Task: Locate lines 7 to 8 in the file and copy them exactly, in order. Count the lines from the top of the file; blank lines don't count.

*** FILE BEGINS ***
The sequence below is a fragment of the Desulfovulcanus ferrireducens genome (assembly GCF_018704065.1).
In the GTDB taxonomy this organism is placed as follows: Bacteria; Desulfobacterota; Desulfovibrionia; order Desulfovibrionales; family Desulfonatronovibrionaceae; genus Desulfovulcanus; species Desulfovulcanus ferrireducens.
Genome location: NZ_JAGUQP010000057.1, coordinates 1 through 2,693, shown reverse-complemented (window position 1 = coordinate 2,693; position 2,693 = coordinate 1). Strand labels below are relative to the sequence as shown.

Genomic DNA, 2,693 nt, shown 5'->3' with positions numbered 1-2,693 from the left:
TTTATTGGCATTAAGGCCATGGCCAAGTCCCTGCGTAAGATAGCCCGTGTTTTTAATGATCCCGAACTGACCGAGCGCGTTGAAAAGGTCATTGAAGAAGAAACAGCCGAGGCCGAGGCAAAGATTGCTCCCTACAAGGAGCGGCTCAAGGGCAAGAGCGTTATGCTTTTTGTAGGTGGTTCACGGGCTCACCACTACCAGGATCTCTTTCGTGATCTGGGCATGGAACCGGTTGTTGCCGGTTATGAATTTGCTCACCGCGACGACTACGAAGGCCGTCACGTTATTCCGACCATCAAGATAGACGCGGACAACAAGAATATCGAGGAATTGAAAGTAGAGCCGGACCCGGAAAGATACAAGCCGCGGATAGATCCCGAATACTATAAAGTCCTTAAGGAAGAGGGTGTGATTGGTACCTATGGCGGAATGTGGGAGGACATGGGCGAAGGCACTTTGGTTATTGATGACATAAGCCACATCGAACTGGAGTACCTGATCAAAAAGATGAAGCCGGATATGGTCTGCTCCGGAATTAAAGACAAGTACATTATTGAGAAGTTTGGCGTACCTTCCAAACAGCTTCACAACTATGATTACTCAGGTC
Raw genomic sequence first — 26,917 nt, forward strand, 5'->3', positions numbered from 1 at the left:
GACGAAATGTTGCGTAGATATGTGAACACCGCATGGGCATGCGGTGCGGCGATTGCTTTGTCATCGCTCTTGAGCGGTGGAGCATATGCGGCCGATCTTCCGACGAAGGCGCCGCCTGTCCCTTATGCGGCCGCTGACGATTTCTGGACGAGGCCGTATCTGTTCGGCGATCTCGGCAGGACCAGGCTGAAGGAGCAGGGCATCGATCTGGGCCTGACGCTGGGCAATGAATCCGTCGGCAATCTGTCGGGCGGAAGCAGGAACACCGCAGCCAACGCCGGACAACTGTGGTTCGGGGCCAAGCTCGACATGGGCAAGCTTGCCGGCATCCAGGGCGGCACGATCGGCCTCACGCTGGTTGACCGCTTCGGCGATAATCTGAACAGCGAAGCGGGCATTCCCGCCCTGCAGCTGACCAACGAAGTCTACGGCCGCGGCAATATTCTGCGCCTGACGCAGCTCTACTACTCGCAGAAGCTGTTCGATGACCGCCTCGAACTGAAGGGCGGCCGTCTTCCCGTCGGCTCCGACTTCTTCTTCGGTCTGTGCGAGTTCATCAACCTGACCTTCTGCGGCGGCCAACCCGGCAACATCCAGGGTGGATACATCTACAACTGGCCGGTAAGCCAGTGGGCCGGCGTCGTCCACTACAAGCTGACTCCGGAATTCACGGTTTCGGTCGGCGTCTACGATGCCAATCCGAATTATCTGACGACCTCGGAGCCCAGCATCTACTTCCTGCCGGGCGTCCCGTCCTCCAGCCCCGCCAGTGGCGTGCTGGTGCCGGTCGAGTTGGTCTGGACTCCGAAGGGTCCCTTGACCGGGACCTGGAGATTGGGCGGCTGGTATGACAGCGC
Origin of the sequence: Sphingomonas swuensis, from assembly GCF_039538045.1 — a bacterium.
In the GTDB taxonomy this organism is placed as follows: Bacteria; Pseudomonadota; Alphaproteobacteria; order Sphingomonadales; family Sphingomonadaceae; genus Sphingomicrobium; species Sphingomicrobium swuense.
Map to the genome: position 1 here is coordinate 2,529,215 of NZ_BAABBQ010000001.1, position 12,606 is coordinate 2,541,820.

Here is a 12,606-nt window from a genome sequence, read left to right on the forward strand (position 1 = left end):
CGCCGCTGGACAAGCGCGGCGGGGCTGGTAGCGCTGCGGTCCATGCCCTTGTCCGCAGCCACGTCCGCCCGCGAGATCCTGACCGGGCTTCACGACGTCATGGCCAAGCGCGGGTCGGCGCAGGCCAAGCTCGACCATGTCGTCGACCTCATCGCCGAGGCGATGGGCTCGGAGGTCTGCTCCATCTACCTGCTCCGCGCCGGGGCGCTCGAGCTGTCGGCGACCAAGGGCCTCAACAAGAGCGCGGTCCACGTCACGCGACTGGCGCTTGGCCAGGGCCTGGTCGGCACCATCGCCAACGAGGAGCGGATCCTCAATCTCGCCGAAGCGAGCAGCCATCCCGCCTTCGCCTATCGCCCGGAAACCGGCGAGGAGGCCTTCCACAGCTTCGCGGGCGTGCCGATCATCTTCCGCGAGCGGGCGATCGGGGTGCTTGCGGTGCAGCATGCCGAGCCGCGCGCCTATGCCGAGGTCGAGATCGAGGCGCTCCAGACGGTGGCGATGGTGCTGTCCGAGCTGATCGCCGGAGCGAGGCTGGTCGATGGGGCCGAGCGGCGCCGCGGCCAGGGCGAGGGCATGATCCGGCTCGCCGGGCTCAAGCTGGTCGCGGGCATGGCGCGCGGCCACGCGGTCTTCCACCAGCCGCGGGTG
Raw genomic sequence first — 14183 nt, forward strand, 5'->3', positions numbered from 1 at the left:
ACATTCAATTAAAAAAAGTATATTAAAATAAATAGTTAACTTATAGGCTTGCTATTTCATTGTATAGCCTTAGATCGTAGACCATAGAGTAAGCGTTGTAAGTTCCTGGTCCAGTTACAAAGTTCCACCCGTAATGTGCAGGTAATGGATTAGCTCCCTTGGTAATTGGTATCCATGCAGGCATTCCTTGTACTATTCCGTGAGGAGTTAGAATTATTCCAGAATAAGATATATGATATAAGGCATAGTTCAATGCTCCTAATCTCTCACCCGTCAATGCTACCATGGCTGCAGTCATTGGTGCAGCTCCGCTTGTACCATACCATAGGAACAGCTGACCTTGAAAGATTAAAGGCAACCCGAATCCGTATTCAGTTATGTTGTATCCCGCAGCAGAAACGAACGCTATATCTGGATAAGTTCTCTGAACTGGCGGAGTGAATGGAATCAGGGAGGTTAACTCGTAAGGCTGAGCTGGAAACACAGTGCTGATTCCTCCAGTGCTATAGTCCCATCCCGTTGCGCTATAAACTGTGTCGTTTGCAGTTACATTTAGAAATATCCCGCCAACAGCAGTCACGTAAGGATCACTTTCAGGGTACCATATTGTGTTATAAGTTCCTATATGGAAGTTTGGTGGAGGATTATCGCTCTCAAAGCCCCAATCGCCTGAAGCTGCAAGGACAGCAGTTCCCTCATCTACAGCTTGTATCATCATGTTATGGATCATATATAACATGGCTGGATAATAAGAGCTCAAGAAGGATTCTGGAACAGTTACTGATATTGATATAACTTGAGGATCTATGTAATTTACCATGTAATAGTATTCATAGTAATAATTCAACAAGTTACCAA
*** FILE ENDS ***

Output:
GACGAAATGTTGCGTAGATATGTGAACACCGCATGGGCATGCGGTGCGGCGATTGCTTTGTCATCGCTCTTGAGCGGTGGAGCATATGCGGCCGATCTTCCGACGAAGGCGCCGCCTGTCCCTTATGCGGCCGCTGACGATTTCTGGACGAGGCCGTATCTGTTCGGCGATCTCGGCAGGACCAGGCTGAAGGAGCAGGGCATCGATCTGGGCCTGACGCTGGGCAATGAATCCGTCGGCAATCTGTCGGGCGGAAGCAGGAACACCGCAGCCAACGCCGGACAACTGTGGTTCGGGGCCAAGCTCGACATGGGCAAGCTTGCCGGCATCCAGGGCGGCACGATCGGCCTCACGCTGGTTGACCGCTTCGGCGATAATCTGAACAGCGAAGCGGGCATTCCCGCCCTGCAGCTGACCAACGAAGTCTACGGCCGCGGCAATATTCTGCGCCTGACGCAGCTCTACTACTCGCAGAAGCTGTTCGATGACCGCCTCGAACTGAAGGGCGGCCGTCTTCCCGTCGGCTCCGACTTCTTCTTCGGTCTGTGCGAGTTCATCAACCTGACCTTCTGCGGCGGCCAACCCGGCAACATCCAGGGTGGATACATCTACAACTGGCCGGTAAGCCAGTGGGCCGGCGTCGTCCACTACAAGCTGACTCCGGAATTCACGGTTTCGGTCGGCGTCTACGATGCCAATCCGAATTATCTGACGACCTCGGAGCCCAGCATCTACTTCCTGCCGGGCGTCCCGTCCTCCAGCCCCGCCAGTGGCGTGCTGGTGCCGGTCGAGTTGGTCTGGACTCCGAAGGGTCCCTTGACCGGGACCTGGAGATTGGGCGGCTGGTATGACAGCGC
Origin of the sequence: Sphingomonas swuensis, from assembly GCF_039538045.1 — a bacterium.